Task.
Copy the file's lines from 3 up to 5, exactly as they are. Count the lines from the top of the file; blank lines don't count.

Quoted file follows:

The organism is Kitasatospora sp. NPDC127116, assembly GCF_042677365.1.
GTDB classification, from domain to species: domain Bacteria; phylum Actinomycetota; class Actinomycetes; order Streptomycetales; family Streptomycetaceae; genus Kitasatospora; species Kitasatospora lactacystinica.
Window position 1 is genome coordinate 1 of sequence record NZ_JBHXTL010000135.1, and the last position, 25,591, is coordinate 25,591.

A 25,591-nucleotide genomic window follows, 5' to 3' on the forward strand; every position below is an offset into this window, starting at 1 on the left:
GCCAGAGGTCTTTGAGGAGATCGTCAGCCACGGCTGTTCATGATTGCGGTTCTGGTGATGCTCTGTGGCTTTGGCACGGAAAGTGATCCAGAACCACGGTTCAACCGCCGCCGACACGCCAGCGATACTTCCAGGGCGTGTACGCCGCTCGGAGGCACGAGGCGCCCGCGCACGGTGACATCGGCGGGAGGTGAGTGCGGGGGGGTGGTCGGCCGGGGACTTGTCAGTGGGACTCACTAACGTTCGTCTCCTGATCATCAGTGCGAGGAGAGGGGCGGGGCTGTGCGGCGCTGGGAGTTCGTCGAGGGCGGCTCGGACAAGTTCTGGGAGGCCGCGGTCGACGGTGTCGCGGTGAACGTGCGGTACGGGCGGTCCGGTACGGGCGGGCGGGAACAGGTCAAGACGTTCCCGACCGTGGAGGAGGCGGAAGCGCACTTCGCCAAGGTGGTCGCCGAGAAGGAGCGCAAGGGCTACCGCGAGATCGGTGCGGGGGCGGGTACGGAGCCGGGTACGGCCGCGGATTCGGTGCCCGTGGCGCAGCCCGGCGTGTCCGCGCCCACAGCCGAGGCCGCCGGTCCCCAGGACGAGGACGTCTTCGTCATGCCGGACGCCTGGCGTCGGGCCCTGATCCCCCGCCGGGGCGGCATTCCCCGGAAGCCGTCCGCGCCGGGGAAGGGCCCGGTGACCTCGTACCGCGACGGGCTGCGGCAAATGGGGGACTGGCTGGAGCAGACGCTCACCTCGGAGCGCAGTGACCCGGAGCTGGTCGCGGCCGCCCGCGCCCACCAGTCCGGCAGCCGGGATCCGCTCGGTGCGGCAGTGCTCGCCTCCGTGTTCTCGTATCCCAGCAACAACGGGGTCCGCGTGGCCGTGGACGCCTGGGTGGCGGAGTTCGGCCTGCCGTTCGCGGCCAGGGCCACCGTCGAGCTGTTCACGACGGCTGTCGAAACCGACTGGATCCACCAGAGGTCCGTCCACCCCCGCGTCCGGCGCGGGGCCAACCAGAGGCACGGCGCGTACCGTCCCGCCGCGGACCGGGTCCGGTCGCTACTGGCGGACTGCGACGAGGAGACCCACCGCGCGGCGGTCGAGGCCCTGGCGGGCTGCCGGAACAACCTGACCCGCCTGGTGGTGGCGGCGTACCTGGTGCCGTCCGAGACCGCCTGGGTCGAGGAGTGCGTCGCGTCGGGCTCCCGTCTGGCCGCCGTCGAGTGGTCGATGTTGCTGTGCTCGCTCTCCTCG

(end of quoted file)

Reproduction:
Window position 1 is genome coordinate 1 of sequence record NZ_JBHXTL010000135.1, and the last position, 25,591, is coordinate 25,591.

A 25,591-nucleotide genomic window follows, 5' to 3' on the forward strand; every position below is an offset into this window, starting at 1 on the left:
GCCAGAGGTCTTTGAGGAGATCGTCAGCCACGGCTGTTCATGATTGCGGTTCTGGTGATGCTCTGTGGCTTTGGCACGGAAAGTGATCCAGAACCACGGTTCAACCGCCGCCGACACGCCAGCGATACTTCCAGGGCGTGTACGCCGCTCGGAGGCACGAGGCGCCCGCGCACGGTGACATCGGCGGGAGGTGAGTGCGGGGGGGTGGTCGGCCGGGGACTTGTCAGTGGGACTCACTAACGTTCGTCTCCTGATCATCAGTGCGAGGAGAGGGGCGGGGCTGTGCGGCGCTGGGAGTTCGTCGAGGGCGGCTCGGACAAGTTCTGGGAGGCCGCGGTCGACGGTGTCGCGGTGAACGTGCGGTACGGGCGGTCCGGTACGGGCGGGCGGGAACAGGTCAAGACGTTCCCGACCGTGGAGGAGGCGGAAGCGCACTTCGCCAAGGTGGTCGCCGAGAAGGAGCGCAAGGGCTACCGCGAGATCGGTGCGGGGGCGGGTACGGAGCCGGGTACGGCCGCGGATTCGGTGCCCGTGGCGCAGCCCGGCGTGTCCGCGCCCACAGCCGAGGCCGCCGGTCCCCAGGACGAGGACGTCTTCGTCATGCCGGACGCCTGGCGTCGGGCCCTGATCCCCCGCCGGGGCGGCATTCCCCGGAAGCCGTCCGCGCCGGGGAAGGGCCCGGTGACCTCGTACCGCGACGGGCTGCGGCAAATGGGGGACTGGCTGGAGCAGACGCTCACCTCGGAGCGCAGTGACCCGGAGCTGGTCGCGGCCGCCCGCGCCCACCAGTCCGGCAGCCGGGATCCGCTCGGTGCGGCAGTGCTCGCCTCCGTGTTCTCGTATCCCAGCAACAACGGGGTCCGCGTGGCCGTGGACGCCTGGGTGGCGGAGTTCGGCCTGCCGTTCGCGGCCAGGGCCACCGTCGAGCTGTTCACGACGGCTGTCGAAACCGACTGGATCCACCAGAGGTCCGTCCACCCCCGCGTCCGGCGCGGGGCCAACCAGAGGCACGGCGCGTACCGTCCCGCCGCGGACCGGGTCCGGTCGCTACTGGCGGACTGCGACGAGGAGACCCACCGCGCGGCGGTCGAGGCCCTGGCGGGCTGCCGGAACAACCTGACCCGCCTGGTGGTGGCGGCGTACCTGGTGCCGTCCGAGACCGCCTGGGTCGAGGAGTGCGTCGCGTCGGGCTCCCGTCTGGCCGCCGTCGAGTGGTCGATGTTGCTGTGCTCGCTCTCCTCG